We are committed to continuing to publish in a variety of categories and created a number of imprints to address this. We have been publishing new titles under these imprints since then and have been refurbishing our back list as we are able. This will continue over the next couple years until all of our active titles are properly branded.
Now, while that is going on, we need to bring more attention to these brands and categories. To that end, I am suggesting we start quarterly brand meetings involving the authors under that label and the marketing staff. The goal will be to come up with brand-specific activities, opportunities, or collaborations that we can work together on.
For instance,
1) Imprint-specific contests
2) Imprint-specific conferences or conventions
3) Group advertising / marketing opportunities
4) Reviewing each other’s books
5) Imprint-specific show(s) on the BookSpeak Network
… and many more.
As a reminder, here are our imprints. Become familiar with which imprint your book(s) are published under. Some of you deal with multiple imprints.
Ars Metaphysica — paranormal, psychic, metaphysical, spirituality, Eastern philosophy F & NF
Brown Posey Press — literary fiction, poetry, creative nonfiction, politically left F & NF
Catamount Press — this is our new imprint for the Northern Appalachian region F & NF — more on this in upcoming newsletters (it has not launched yet)
Hellbender Books — horror / thriller / fantasy F only
Milford House Press — mystery/detective police procedural comedies romance YA this is our main Fiction imprint
Speckled Egg Press — currently coming out of hibernation — children’s F & NF
Verboten Books — edgy humor — rated R+ F only
Sunbury Press — our primary NF imprint — history / biography / memoir / religion / science / economics / politics non-partisan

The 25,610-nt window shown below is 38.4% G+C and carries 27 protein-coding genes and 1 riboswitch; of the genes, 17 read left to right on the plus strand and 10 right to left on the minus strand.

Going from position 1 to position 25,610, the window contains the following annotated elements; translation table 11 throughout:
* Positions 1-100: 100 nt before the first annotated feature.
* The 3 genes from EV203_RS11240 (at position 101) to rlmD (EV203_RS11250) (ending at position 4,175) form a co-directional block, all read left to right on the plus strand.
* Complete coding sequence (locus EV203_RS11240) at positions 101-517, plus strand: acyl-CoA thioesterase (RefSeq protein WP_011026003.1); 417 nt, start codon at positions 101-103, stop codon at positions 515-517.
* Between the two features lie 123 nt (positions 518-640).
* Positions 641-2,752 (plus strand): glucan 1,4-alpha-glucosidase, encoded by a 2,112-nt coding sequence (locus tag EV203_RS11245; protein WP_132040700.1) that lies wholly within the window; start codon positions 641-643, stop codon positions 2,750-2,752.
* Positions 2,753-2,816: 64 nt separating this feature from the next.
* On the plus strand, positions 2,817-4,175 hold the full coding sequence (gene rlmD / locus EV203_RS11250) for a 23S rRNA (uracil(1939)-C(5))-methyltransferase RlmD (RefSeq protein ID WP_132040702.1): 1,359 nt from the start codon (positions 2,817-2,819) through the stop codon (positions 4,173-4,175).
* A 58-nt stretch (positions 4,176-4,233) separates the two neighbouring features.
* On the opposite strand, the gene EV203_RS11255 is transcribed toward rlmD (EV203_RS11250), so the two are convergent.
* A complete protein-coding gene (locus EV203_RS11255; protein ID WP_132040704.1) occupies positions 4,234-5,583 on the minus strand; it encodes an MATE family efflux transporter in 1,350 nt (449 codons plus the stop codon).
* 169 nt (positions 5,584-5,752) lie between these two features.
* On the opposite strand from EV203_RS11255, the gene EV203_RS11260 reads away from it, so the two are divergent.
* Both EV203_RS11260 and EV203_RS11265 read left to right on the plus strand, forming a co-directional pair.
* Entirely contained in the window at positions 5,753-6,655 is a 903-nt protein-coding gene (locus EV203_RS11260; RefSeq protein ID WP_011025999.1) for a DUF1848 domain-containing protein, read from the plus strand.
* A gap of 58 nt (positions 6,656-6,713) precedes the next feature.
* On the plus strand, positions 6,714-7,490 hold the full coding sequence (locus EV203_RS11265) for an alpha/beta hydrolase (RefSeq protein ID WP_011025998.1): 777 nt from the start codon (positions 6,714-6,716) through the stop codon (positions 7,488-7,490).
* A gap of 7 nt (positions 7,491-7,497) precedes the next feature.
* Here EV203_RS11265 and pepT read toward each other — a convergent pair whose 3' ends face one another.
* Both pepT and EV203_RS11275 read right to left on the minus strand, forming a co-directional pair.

Jan/Apr/Jul/Oct – Sunbury Press / Hellbender (& Verboten) Books
Feb/May/Aug/Nov – Ars Metaphysica / Milford House Press
Mar/Jun/Sep/Dec – Brown Posey Press / Speckled Egg
Look for invites coming your way soon! These will be conference calls.

Sunbury Press book production goes global

While we have had the ability to print books overseas, we have been reluctant to do so for many years. We have always taken pride in putting “Made in the USA” on our books. Most of you might recall the recent controversy about doing that — we had cover designs rejected for proudly noting the country of origin. We since adjusted the slogan to say “Designed in the USA” despite the fact every book was still printed here.
Our US distribution model had books printed and shipped from locations close to the end customer. We had contracted with three print operations in each time zone in the US except Mountain. Except for some Amazon orders and our eBooks, all other foreign orders had to be exported. This has now changed.
We were very pleased with a recent test of our print/ship capabilities in the UK and Australia. Karim El Koussa was able to get his new release to Beirut via our UK printer much quicker and cheaper than shipping from the USA. Martine Kalaw had a number of overseas orders that were printed in either the UK (for Europe) or Australia. All worked very well. Captain Hooter had a number of his books about Amsterdam “Coffee Shops” printed in the UK and shipped to the Netherlands.
Going into 2019, we now have print/ship operations overseas through our distribution partners that did not exist before. This greatly increases the potential reach of your books — and we need to think about possible target markets overseas (at least in English-speaking countries.) Here’s the updated list of countries we print and ship from: